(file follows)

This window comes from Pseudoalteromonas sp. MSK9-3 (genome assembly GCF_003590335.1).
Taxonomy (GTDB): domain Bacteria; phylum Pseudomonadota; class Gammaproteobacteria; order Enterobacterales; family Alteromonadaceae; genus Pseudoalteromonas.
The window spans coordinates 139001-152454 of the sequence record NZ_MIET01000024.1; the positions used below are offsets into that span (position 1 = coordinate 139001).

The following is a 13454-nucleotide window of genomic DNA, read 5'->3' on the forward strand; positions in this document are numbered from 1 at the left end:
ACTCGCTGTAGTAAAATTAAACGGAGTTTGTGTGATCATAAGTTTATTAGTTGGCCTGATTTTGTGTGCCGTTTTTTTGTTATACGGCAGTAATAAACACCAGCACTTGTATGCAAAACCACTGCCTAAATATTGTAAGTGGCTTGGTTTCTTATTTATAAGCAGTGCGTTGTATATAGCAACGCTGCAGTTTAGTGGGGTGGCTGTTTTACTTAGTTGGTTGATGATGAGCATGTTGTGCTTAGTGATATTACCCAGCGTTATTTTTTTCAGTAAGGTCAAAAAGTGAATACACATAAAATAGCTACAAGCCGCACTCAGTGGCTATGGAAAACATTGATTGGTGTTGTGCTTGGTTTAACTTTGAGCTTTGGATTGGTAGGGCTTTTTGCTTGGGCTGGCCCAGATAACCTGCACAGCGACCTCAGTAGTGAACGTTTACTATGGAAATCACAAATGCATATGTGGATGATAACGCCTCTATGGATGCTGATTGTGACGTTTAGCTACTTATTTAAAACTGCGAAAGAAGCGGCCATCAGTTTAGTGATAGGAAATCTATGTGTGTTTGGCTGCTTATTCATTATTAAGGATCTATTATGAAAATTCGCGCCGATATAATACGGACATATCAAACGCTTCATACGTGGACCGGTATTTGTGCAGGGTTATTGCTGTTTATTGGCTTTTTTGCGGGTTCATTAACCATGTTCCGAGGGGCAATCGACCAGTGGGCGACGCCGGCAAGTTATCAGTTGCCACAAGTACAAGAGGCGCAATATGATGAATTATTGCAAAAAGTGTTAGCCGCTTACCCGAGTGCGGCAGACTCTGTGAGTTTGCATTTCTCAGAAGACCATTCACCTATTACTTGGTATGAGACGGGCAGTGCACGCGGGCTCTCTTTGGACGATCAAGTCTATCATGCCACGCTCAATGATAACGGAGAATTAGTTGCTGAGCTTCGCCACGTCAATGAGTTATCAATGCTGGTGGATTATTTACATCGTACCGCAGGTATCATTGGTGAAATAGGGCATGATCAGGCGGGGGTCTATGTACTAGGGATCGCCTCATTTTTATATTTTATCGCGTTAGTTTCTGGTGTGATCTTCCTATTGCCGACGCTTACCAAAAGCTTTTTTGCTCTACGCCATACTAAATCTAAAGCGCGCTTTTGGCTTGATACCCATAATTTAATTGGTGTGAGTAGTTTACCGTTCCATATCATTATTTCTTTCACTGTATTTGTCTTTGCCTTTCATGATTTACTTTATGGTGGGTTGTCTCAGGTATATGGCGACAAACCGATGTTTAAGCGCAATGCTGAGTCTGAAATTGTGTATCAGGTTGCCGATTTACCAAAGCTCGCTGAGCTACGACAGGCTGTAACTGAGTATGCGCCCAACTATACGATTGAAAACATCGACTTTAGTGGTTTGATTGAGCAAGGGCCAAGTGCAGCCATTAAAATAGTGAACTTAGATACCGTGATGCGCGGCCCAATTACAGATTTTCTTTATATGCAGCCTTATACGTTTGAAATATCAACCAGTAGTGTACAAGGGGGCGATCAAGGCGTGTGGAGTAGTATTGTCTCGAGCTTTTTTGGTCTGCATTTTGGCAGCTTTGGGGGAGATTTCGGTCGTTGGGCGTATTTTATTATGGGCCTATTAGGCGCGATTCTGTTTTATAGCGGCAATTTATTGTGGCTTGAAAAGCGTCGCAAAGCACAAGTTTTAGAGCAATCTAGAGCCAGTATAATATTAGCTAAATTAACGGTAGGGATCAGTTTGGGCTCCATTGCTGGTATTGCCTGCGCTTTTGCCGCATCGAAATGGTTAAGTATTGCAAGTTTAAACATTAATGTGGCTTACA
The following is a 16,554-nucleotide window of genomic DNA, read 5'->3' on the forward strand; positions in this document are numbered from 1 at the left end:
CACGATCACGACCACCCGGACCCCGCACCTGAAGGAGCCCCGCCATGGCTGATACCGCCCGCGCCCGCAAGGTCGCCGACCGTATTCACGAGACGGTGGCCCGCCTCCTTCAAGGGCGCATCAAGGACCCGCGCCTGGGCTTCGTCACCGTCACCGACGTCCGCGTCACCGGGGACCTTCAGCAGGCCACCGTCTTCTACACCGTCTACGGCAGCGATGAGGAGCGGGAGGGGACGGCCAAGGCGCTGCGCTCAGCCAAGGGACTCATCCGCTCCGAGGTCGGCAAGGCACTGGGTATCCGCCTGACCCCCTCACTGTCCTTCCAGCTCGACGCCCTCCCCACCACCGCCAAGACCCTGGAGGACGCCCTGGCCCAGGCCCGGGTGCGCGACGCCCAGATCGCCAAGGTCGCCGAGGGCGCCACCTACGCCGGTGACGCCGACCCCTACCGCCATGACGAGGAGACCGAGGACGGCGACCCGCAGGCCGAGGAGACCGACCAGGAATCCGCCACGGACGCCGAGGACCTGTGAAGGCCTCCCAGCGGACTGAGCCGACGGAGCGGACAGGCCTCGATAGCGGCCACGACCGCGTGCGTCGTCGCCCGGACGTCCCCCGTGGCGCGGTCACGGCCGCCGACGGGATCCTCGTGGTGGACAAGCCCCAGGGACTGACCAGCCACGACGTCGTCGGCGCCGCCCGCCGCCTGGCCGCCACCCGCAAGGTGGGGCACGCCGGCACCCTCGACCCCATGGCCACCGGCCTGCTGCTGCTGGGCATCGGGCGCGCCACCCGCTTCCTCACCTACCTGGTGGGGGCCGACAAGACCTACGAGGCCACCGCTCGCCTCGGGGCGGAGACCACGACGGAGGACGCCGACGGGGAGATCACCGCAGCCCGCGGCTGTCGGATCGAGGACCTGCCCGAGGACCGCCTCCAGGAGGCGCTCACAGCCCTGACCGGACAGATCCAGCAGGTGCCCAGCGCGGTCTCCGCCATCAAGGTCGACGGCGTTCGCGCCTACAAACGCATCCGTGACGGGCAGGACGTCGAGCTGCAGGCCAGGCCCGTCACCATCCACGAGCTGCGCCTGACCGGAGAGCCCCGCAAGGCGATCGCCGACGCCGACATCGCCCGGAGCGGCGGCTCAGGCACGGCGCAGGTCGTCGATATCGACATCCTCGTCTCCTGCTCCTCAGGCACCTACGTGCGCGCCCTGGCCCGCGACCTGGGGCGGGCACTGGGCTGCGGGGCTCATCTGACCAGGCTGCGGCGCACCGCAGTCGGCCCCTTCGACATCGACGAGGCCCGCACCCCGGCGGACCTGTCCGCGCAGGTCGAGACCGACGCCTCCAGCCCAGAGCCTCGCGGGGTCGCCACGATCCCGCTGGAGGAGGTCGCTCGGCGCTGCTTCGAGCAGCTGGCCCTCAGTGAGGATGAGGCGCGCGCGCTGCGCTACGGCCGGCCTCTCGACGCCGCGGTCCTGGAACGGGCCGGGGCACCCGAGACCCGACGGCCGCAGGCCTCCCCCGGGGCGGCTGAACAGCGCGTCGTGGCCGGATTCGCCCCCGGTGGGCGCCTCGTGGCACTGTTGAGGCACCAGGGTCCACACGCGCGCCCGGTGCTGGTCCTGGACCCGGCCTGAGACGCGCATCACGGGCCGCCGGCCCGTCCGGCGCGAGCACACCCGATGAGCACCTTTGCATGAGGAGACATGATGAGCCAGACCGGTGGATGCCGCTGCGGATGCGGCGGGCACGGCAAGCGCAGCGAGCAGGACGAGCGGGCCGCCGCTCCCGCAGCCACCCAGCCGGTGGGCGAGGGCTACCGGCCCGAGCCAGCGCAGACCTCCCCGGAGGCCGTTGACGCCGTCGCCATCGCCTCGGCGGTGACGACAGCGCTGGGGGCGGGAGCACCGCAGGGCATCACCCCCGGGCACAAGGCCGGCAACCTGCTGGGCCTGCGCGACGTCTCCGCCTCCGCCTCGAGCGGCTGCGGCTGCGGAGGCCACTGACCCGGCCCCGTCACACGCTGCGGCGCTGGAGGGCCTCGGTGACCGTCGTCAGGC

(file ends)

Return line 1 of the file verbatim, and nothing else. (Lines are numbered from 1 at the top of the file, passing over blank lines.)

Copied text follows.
This window comes from Pseudoalteromonas sp. MSK9-3 (genome assembly GCF_003590335.1).